Me – personal, emotional reasons. Because it makes them look good. “I’m the car guy, everyone asks me about cars”. People love to be asked… Mac owners believe that if you own a Mac you’ll be better off… all companies should have a non-corporate blog, a “geeko” blog (example – Quickbooks developer blog). Give them more to talk about so they can look good, feel good about themselves.
Us – wewant to feel part of the group – the teenagrs that don’t want to be abused by marketers but they all where the gap hat and A&F shirts. Or, the saturn groupies (not ferrari, harley) — 60k people!! Maker’s Mark is another example of how to do this… you sign up and vow to save others from drinking bad whiskey, and they send you 30 cards to hand out… ! There are 500k ambassadors (sp) !! Huge power of thinking part of the group. Microsoft has on-site face2face meetings, even though they don’t have to — 3 every day! This builds the “us.” They had over 1M Vista beta testers! Make people feel part of your family.
5 Steps in WOMM
- Talkers: find people who will talk — these are regular people, all of us, bloggers are talkers… it’s just people that volunteer to join the club!
- Topics: give people a reason to talk –this is not the brand, or marketing material, this is just simple stuff that people can tell to others! Perhaps the best topic ever, about 10 yrs ago when Jobs went back to apple, it was “cute little computers – they are colorful (purple, pink, orange, etc.). The colors are irrelevent but guess what – it created buzz and talk – it was the topic that travelled that made it so successful.
- Tools: help the message spread — sometimes you just have to ask them to. Also, the “tell a friend” button on every single page of your site, or an “e-mail this post” to someone else. This needs to be on EVERY page and EVERY post. Biggest tool is e-mail – because it is FORWARDABLE. This is HUGE. Or launch an e-mail newsletter (which is old school but travellable) – you have to think about what is it going to make it easier for people to share your topic?
- Taking Part: join the conversation –marketing departments are all about outputs — customer service is all about input… we need to figure out how to have a conversation!! Two ways. Every business should put every employee in front of a computer… and respond to every single mention that you finally see. No matter what their role is… if they say something bad your response is “I’m sorry, we screwed up” — the response is another post that says “OMG, Dell reads my blog!” You get another post going, and it breaks down some barriers.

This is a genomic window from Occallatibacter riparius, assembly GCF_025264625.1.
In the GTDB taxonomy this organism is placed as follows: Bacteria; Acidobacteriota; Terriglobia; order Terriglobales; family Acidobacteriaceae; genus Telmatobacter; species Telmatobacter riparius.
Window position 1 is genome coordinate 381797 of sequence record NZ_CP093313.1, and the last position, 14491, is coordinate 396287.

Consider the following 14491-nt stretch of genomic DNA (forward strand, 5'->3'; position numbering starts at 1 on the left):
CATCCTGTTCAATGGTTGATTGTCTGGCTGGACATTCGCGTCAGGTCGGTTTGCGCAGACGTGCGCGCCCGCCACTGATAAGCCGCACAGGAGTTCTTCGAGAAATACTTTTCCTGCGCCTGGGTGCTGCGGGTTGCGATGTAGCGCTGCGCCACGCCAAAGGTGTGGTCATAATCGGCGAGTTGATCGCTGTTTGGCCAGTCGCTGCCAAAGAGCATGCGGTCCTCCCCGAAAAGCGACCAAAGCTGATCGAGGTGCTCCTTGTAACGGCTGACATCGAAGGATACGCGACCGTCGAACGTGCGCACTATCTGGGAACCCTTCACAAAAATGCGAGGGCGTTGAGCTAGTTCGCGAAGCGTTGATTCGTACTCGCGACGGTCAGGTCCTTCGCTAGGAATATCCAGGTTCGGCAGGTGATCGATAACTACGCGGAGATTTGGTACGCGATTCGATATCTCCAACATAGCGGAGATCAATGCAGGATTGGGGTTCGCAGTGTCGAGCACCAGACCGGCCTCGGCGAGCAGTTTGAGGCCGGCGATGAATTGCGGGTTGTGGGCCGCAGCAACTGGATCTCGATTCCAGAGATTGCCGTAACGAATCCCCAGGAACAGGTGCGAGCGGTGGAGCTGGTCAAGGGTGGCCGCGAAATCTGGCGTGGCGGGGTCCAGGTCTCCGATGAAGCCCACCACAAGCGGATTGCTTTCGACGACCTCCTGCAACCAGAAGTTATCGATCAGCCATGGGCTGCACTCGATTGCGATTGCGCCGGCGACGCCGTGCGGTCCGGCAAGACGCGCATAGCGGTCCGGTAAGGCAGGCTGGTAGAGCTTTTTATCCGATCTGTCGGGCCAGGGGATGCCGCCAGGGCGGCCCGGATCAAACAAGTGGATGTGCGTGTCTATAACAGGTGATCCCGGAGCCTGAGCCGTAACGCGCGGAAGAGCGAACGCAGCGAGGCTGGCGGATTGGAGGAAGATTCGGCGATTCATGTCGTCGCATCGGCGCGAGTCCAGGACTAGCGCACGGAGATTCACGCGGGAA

- Tracking: measure and listen —
New phenomenon out there – making people happy makes you more money!
— The End
Q: what do you think about the question “would you recommend this to your friend?” A: (jason thinks: the ultimate question is “will you” ?) — Andy says there is a formula from some book he’s doing that shows a correlation between the number of promoters and profit. “Net Promoter Score” is what the hottest trend is to figure out now.
Comment: this dude put up a positive comment that he had on Dell and they didn’t know what to do, how to react.
Q: Should we really put the lowest paid employee on the internet making comments? do we blog so we can do change management (and have them blog), have it come from the strategic level? A: it’s not that simple. the CEO of Dell needs to make the computers better, not blog. There can be a team that handles this. (jason thinks: getting the lower level involved in this will help form/change the company structure).
Comment: Frankie James mentions the power of nice book (should take 40 minutes to read)
Q: he is saying that he requested us to make any comment, good or bad. Does he really want the bad? A: It’s all about honesty, and authenticity. It’s about being human, being real, sharing what we think! Not everyone is going to like it but readers are intelligent, and they will understand when we have a bad comment or whateer, that is what conversation is about. No one believes 100% of positive reviews.